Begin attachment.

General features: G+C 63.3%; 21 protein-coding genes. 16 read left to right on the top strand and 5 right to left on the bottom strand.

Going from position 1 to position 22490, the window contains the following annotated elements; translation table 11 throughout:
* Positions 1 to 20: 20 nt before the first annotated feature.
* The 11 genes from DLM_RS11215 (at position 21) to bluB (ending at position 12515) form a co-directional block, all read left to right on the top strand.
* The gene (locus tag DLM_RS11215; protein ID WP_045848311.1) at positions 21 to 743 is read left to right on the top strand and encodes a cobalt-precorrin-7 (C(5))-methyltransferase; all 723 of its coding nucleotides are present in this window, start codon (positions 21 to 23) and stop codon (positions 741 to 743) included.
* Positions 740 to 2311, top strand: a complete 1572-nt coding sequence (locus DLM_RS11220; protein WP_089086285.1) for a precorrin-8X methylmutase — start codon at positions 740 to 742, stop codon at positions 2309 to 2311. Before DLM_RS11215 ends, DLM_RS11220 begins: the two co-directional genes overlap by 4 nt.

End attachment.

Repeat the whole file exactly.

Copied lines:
General features: G+C 63.3%; 21 protein-coding genes. 16 read left to right on the top strand and 5 right to left on the bottom strand.

Going from position 1 to position 22490, the window contains the following annotated elements; translation table 11 throughout:
* Positions 1 to 20: 20 nt before the first annotated feature.
* The 11 genes from DLM_RS11215 (at position 21) to bluB (ending at position 12515) form a co-directional block, all read left to right on the top strand.
* The gene (locus tag DLM_RS11215; protein ID WP_045848311.1) at positions 21 to 743 is read left to right on the top strand and encodes a cobalt-precorrin-7 (C(5))-methyltransferase; all 723 of its coding nucleotides are present in this window, start codon (positions 21 to 23) and stop codon (positions 741 to 743) included.
* Positions 740 to 2311, top strand: a complete 1572-nt coding sequence (locus DLM_RS11220; protein WP_089086285.1) for a precorrin-8X methylmutase — start codon at positions 740 to 742, stop codon at positions 2309 to 2311. Before DLM_RS11215 ends, DLM_RS11220 begins: the two co-directional genes overlap by 4 nt.